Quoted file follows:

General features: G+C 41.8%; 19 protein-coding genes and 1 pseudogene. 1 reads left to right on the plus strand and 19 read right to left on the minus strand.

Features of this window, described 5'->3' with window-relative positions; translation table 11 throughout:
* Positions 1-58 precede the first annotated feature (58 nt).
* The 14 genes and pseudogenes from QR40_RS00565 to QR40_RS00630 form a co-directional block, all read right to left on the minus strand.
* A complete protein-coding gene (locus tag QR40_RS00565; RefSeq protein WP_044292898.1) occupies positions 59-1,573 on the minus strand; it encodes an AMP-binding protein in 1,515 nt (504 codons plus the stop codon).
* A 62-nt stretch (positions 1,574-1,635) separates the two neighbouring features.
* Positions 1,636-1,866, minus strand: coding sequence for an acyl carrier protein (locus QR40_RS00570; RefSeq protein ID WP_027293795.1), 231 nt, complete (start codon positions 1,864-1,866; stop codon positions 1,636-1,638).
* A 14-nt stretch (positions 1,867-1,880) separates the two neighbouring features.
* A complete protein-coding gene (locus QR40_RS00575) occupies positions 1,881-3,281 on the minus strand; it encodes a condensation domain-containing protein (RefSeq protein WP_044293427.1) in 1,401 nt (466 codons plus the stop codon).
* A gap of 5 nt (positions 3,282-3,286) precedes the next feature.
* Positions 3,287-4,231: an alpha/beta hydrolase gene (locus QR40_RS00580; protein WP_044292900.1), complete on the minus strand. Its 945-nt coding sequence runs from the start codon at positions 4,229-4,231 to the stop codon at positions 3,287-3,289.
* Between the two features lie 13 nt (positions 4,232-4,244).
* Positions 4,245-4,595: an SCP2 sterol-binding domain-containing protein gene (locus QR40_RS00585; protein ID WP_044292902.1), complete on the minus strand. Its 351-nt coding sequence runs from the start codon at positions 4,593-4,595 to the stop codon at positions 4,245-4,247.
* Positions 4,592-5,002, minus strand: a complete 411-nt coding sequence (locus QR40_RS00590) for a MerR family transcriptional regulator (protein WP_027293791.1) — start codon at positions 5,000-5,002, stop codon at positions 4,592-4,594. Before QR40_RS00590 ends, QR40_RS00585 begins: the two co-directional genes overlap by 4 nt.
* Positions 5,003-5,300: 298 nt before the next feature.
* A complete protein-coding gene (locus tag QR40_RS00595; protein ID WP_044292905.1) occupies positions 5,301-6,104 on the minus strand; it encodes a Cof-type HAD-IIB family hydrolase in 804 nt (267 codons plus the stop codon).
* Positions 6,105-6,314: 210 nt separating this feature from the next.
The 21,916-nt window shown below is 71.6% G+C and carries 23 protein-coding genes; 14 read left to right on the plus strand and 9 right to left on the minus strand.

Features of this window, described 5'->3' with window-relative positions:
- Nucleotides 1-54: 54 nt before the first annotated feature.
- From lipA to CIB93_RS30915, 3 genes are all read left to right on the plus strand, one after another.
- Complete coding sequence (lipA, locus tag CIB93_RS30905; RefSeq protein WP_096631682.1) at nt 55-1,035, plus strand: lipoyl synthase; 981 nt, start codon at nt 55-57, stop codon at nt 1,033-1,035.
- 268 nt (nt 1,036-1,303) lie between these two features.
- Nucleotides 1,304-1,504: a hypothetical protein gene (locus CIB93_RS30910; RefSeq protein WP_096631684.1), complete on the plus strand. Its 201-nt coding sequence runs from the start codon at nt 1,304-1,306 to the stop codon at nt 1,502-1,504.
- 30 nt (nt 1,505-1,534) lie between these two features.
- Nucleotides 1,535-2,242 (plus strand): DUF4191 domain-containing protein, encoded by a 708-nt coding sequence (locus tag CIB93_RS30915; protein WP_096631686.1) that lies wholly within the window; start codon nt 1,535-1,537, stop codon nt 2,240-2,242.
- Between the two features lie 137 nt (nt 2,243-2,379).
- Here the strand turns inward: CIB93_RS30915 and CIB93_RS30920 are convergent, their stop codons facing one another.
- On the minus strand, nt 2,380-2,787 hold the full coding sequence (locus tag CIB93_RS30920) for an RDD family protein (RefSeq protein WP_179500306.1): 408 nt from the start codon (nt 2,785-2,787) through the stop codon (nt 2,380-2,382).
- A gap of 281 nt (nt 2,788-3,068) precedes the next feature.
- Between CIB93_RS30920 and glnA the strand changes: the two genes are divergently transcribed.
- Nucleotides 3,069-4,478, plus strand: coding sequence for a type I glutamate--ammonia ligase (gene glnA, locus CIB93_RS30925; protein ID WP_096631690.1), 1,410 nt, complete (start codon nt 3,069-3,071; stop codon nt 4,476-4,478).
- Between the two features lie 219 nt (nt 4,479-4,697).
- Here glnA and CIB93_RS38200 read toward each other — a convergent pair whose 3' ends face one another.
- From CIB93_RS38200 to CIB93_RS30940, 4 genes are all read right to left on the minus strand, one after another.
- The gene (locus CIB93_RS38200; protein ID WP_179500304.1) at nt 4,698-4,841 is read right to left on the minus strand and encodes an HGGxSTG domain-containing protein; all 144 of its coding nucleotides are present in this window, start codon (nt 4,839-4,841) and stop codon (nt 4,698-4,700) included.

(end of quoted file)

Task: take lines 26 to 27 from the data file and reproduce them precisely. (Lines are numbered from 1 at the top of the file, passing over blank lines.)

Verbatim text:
- Nucleotides 1,535-2,242 (plus strand): DUF4191 domain-containing protein, encoded by a 708-nt coding sequence (locus tag CIB93_RS30915; protein WP_096631686.1) that lies wholly within the window; start codon nt 1,535-1,537, stop codon nt 2,240-2,242.
- Between the two features lie 137 nt (nt 2,243-2,379).